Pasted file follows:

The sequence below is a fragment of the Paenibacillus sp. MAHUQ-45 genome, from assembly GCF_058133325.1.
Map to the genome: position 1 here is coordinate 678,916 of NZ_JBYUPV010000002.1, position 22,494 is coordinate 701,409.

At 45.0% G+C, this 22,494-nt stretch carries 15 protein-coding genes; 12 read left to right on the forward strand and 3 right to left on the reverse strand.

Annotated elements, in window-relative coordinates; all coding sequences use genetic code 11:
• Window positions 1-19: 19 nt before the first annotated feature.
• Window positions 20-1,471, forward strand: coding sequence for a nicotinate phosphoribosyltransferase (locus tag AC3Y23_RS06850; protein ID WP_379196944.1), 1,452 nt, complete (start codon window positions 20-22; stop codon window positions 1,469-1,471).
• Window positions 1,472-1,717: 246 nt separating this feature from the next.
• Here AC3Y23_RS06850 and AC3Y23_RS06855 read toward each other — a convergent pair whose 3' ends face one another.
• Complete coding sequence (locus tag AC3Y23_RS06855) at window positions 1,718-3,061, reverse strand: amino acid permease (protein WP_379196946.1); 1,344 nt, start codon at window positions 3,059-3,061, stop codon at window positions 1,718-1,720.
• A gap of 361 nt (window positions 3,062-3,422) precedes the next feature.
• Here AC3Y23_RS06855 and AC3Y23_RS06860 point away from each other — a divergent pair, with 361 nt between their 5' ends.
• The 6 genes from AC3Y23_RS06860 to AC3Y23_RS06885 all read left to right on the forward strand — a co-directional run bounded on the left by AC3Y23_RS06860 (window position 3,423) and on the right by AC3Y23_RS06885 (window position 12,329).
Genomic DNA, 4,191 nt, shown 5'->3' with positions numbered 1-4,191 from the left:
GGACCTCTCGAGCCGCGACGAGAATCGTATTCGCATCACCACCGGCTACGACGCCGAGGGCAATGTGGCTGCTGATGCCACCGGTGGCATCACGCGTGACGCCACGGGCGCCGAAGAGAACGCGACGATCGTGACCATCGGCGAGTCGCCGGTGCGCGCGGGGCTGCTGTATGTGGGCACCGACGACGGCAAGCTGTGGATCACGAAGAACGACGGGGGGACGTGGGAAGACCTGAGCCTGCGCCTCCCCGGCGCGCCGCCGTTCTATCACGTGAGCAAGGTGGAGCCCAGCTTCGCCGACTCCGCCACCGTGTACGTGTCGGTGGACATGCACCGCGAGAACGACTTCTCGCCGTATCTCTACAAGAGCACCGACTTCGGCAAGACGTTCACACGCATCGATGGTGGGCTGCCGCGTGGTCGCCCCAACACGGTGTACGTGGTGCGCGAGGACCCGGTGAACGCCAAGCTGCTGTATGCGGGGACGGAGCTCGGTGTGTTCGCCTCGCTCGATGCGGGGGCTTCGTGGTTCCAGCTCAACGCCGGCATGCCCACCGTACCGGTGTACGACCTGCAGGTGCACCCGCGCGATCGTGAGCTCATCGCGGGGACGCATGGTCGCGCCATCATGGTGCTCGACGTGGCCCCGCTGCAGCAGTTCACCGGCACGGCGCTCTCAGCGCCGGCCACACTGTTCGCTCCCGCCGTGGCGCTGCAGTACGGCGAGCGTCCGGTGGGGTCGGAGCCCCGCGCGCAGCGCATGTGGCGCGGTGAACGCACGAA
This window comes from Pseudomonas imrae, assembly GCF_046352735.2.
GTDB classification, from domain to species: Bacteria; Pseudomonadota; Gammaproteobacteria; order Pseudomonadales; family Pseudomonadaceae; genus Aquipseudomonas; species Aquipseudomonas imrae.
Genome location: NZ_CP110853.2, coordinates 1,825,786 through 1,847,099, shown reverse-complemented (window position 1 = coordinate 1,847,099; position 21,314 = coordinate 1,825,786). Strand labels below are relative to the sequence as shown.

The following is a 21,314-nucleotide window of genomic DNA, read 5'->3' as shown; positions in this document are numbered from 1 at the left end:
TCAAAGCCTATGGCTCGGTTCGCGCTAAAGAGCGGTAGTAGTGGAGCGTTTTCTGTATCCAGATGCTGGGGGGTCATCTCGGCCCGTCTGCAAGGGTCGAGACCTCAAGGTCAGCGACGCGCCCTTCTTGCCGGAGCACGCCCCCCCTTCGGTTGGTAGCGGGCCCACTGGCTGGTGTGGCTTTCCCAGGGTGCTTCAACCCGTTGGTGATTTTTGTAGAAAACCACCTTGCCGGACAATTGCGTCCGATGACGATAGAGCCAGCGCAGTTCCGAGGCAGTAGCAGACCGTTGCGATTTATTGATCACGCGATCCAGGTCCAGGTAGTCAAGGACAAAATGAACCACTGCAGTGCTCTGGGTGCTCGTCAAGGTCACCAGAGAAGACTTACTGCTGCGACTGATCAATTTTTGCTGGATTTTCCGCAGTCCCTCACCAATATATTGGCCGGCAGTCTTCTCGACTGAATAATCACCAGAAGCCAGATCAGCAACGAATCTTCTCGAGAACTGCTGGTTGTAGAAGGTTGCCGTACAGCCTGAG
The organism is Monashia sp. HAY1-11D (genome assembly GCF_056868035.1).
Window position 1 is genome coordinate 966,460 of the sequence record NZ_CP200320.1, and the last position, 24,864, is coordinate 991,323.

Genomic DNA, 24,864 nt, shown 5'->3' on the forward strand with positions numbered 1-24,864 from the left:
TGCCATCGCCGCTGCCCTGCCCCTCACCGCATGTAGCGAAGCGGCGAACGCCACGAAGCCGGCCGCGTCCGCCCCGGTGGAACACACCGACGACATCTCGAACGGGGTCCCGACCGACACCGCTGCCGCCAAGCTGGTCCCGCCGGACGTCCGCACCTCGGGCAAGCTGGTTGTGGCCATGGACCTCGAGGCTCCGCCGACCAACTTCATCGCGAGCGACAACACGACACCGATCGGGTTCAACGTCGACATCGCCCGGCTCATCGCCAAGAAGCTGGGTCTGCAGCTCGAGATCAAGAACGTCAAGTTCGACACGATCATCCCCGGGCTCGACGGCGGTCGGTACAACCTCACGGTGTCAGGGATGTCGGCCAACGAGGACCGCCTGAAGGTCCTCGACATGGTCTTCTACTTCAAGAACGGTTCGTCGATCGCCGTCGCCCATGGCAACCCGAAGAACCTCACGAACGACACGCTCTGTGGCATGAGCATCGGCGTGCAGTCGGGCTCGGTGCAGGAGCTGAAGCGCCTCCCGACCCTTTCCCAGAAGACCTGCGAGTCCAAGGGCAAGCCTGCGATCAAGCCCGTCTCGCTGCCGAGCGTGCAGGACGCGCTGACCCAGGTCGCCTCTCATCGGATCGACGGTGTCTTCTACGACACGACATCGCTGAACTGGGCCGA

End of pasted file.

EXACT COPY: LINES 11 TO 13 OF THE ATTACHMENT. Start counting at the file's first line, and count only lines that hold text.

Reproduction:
• Here AC3Y23_RS06855 and AC3Y23_RS06860 point away from each other — a divergent pair, with 361 nt between their 5' ends.
• The 6 genes from AC3Y23_RS06860 to AC3Y23_RS06885 all read left to right on the forward strand — a co-directional run bounded on the left by AC3Y23_RS06860 (window position 3,423) and on the right by AC3Y23_RS06885 (window position 12,329).
Genomic DNA, 4,191 nt, shown 5'->3' with positions numbered 1-4,191 from the left: